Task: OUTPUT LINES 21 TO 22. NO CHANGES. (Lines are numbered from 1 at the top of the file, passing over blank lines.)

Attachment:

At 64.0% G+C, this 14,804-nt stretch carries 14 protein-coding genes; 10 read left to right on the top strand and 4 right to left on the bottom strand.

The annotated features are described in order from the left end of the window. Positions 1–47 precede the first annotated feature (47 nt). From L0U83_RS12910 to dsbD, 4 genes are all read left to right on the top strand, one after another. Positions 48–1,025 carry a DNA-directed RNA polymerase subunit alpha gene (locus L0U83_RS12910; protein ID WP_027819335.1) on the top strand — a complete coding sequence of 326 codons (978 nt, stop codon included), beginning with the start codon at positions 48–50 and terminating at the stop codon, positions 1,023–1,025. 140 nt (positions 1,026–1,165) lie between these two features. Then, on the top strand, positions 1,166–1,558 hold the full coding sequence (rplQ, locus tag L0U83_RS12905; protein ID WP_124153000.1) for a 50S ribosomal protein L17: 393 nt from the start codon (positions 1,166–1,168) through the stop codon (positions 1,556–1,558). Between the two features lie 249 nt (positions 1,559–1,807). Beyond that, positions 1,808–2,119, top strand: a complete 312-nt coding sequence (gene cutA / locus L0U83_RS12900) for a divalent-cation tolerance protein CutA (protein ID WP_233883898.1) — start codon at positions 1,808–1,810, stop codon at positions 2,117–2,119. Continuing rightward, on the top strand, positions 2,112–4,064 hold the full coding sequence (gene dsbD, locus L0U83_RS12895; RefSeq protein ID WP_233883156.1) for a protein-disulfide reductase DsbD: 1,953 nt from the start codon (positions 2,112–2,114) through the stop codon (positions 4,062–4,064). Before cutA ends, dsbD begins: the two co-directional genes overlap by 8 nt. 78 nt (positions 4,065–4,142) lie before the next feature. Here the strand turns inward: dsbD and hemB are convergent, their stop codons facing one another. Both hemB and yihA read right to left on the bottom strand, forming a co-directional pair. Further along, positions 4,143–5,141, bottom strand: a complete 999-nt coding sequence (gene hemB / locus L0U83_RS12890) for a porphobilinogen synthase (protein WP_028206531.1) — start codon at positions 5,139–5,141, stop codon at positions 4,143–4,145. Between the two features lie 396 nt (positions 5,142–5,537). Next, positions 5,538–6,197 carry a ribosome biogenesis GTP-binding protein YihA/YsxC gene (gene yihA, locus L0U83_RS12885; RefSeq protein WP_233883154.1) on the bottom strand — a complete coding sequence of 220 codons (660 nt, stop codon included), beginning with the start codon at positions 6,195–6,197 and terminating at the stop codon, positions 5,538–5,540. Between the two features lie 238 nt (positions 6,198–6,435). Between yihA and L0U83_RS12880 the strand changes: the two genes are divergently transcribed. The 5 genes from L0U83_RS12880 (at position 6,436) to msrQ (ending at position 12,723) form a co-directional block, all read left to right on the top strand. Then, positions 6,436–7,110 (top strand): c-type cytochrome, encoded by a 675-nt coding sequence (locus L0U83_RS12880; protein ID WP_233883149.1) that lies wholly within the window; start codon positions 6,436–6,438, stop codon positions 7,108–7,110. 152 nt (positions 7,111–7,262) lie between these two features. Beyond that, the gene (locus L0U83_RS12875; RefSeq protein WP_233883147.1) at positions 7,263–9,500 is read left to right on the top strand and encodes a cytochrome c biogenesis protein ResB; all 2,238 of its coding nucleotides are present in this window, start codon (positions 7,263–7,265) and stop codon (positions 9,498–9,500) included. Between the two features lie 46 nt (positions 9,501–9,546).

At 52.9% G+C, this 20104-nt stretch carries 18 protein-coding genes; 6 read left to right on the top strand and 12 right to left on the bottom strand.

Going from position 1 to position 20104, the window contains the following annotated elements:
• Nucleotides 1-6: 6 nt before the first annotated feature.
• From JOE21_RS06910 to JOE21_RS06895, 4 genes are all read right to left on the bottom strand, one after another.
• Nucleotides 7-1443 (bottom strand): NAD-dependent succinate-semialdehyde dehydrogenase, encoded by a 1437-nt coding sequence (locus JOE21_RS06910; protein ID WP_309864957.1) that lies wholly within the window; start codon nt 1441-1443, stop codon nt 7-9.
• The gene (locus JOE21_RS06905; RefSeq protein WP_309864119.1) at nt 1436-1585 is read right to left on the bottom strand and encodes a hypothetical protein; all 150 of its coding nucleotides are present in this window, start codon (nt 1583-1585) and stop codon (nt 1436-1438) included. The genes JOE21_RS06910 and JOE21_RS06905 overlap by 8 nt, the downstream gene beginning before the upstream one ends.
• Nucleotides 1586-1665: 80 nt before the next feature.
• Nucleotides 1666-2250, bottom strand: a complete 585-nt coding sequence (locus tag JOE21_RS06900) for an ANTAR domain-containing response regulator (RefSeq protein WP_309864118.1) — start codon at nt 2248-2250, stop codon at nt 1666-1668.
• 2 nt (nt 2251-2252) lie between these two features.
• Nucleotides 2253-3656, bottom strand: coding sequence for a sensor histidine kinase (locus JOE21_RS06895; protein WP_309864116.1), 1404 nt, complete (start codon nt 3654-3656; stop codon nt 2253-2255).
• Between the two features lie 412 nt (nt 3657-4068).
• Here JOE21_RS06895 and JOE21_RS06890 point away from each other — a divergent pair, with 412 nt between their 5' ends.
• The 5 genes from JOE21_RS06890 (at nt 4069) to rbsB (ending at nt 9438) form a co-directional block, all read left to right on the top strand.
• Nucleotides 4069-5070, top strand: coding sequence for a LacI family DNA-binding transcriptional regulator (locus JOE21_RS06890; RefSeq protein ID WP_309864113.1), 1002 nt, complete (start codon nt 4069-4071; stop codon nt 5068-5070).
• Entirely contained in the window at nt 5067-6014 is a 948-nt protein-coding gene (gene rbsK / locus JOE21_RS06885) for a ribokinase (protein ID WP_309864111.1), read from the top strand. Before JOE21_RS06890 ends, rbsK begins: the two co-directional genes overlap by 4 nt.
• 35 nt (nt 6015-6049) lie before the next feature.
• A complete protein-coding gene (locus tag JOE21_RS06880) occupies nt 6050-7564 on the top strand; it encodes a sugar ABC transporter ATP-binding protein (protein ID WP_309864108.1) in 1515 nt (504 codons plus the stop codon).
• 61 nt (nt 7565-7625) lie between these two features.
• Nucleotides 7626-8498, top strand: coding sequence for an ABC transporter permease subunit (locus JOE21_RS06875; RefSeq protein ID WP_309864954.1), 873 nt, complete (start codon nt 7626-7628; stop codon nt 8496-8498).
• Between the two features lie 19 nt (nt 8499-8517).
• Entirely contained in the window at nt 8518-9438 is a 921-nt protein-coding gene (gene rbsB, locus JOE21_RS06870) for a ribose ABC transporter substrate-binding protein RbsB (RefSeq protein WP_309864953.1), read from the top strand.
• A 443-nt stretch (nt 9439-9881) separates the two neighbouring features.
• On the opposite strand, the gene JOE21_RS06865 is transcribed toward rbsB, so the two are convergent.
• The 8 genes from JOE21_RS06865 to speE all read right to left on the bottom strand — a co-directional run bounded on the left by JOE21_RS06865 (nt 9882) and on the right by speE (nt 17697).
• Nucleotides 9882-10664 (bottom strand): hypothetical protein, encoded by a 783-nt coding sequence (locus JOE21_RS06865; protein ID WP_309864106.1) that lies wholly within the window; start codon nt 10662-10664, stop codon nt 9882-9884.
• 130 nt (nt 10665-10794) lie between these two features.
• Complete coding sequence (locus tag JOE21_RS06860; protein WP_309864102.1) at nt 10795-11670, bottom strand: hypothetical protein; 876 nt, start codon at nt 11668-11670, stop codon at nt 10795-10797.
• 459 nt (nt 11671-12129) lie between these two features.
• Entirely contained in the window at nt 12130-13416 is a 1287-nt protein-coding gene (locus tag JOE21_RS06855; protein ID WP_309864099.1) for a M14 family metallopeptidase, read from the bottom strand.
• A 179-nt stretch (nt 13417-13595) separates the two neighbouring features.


• Nucleotides 7626-8498, top strand: coding sequence for an ABC transporter permease subunit (locus JOE21_RS06875; RefSeq protein ID WP_309864954.1), 873 nt, complete (start codon nt 7626-7628; stop codon nt 8496-8498).
• Between the two features lie 19 nt (nt 8499-8517).